(2.18)

which, replaced into the first line of 2.7, results in the condensed equation of motion to be solved,

(2.19)

The formulation obtained is expressed solely in terms of displacement variables, and the new stiffness tensor and internal force vector differ from the classic displacement FE formulation in that they have the pressure-related subtracting terms. Therefore, the same FE solver can be used because new variables have not been added, only the stiffness tensor and internal force vector require modification.

Draft Samper 593843246-Q2P1c.png Possible configurations for mixed u/p elements that satisfy the inf-sup condition [39]: elements Q2P1c (left) and P2P1c (right). The blue circles indicate displacement nodes and the orange crosses indicate pressure nodes. Nodes are numbered according to the local numbering criterion used in PLCd [1].
Figure 4: Possible configurations for mixed u/p elements that satisfy the inf-sup condition [39]: elements Q2P1c (left) and P2P1c (right). The blue circles indicate displacement nodes and the orange crosses indicate pressure nodes. Nodes are numbered according to the local numbering criterion used in PLCd [1].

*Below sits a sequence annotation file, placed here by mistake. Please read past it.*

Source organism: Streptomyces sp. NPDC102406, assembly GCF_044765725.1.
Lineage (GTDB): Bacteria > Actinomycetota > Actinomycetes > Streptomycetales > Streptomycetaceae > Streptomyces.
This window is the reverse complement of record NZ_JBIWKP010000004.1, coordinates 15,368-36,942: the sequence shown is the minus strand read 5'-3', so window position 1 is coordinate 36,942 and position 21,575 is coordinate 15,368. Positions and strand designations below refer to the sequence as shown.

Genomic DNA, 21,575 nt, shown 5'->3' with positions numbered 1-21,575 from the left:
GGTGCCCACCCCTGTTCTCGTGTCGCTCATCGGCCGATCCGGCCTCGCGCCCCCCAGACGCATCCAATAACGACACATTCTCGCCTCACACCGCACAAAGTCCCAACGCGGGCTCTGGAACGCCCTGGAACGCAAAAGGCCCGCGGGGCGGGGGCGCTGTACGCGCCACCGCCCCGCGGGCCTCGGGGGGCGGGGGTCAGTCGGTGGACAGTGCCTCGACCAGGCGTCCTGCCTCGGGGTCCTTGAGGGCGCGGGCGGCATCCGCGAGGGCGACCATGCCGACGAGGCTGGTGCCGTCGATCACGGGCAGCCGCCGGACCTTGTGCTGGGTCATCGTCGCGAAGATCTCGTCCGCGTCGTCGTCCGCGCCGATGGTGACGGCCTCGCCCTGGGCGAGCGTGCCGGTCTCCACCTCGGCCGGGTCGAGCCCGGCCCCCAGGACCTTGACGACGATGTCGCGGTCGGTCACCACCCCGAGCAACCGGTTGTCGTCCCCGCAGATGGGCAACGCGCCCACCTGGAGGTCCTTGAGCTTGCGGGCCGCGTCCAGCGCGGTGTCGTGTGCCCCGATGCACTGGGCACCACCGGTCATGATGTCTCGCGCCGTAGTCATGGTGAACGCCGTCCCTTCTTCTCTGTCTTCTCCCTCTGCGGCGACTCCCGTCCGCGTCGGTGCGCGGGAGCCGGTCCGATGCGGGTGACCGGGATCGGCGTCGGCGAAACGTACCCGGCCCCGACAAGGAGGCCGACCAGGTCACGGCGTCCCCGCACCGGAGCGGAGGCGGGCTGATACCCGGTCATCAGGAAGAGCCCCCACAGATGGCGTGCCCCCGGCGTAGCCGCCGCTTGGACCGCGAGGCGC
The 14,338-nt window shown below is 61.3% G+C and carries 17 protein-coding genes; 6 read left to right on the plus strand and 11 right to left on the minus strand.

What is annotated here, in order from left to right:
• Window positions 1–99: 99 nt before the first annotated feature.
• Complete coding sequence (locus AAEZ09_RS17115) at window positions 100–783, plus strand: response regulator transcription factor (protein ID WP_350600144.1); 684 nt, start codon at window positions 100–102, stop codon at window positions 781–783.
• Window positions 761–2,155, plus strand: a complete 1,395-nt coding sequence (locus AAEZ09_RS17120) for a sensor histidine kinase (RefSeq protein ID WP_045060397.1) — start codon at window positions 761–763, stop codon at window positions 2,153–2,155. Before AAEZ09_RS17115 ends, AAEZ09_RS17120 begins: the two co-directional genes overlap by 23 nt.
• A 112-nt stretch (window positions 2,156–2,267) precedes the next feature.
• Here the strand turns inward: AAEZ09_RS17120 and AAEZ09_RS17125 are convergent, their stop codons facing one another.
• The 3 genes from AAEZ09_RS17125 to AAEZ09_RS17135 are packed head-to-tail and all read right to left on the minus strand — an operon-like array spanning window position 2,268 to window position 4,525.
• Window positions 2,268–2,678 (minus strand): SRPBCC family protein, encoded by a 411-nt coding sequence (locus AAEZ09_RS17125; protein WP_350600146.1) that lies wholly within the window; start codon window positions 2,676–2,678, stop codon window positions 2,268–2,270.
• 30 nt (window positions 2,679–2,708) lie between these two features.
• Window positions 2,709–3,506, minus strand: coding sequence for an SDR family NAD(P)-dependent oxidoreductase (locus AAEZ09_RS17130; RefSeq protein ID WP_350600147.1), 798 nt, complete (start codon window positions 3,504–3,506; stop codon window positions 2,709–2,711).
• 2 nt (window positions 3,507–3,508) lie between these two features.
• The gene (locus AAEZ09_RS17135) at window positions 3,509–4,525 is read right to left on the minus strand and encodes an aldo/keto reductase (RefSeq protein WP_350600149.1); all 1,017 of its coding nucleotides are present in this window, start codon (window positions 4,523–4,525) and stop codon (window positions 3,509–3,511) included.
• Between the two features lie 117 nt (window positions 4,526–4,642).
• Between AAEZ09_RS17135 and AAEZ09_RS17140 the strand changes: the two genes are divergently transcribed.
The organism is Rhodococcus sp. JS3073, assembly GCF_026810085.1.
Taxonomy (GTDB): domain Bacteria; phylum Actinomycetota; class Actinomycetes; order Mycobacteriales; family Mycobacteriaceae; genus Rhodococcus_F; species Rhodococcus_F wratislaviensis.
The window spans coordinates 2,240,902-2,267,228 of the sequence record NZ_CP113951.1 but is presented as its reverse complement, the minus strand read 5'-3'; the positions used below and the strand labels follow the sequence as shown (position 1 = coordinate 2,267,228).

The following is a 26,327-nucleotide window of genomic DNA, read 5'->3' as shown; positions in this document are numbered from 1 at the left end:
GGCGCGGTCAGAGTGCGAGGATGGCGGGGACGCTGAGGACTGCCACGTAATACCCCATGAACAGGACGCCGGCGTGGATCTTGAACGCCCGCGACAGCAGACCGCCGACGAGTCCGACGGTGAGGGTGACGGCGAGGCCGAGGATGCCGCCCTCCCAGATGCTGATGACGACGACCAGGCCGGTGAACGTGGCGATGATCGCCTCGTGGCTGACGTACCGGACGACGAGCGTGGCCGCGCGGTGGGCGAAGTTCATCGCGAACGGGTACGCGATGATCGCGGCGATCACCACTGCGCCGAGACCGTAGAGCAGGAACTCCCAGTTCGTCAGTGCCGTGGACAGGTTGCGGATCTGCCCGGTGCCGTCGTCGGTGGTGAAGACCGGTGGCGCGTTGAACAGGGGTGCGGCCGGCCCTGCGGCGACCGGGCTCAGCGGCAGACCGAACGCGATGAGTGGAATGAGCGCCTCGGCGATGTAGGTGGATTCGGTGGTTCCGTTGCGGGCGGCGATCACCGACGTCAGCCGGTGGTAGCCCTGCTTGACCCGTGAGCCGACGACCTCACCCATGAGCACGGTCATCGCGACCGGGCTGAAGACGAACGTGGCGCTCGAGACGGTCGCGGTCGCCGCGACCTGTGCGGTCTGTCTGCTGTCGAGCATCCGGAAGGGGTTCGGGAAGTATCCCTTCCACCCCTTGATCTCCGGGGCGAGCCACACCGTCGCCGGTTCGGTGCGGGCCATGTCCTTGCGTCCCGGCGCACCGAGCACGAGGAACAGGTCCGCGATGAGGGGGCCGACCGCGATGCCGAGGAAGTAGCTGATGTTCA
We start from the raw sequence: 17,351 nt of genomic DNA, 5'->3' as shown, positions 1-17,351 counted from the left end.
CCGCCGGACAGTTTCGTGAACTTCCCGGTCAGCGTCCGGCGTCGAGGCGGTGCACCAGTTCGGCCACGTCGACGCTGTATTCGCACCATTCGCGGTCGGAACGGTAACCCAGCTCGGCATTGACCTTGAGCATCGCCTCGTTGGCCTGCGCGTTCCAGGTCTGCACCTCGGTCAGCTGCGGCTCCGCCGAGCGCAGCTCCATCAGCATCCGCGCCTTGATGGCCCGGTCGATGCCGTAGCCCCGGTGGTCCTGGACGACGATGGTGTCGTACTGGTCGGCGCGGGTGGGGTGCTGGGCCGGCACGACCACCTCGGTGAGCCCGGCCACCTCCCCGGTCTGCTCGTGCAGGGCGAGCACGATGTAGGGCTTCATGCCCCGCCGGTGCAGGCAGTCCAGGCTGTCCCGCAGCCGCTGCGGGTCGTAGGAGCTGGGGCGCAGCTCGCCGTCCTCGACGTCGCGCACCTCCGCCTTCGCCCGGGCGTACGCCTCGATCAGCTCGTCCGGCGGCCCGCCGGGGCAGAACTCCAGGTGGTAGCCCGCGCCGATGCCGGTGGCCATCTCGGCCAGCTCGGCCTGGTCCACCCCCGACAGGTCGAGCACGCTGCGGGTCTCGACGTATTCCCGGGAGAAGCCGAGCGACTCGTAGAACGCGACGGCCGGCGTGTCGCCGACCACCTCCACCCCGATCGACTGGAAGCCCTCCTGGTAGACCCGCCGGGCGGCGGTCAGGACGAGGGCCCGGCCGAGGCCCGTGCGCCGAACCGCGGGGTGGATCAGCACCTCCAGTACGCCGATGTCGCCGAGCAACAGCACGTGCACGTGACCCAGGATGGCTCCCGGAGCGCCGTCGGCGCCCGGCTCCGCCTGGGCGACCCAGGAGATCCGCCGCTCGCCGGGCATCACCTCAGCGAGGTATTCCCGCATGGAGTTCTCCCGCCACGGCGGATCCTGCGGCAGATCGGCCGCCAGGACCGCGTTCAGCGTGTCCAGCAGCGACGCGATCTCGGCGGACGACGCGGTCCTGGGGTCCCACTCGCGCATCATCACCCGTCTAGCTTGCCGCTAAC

Draft Samper 593843246-Q1P0.png Draft Samper 593843246-P1P0.png
Draft Samper 593843246-Q2P0.png Possible configurations for mixed  u/p or hybrid elements that allow for static condensation of the pressure variables in the equation of motion. Elements Q1P0 (top left) and T1P0 (top right) do not satisfy the inf-sup condition. Elements Q2P0 (bottom left) and T2P0 (bottom right) satisfy the inf-sup condition but the constant pressure assumption may require fine discretization [39]. The blue circles indicate displacement nodes and the orange crosses indicate pressure nodes. Nodes are numbered according to the local numbering criterion used in PLCd [1].
Figure 5: Possible configurations for mixed u/p or hybrid elements that allow for static condensation of the pressure variables in the equation of motion. Elements Q1P0 (top left) and T1P0 (top right) do not satisfy the inf-sup condition. Elements Q2P0 (bottom left) and T2P0 (bottom right) satisfy the inf-sup condition but the constant pressure assumption may require fine discretization [39]. The blue circles indicate displacement nodes and the orange crosses indicate pressure nodes. Nodes are numbered according to the local numbering criterion used in PLCd [1].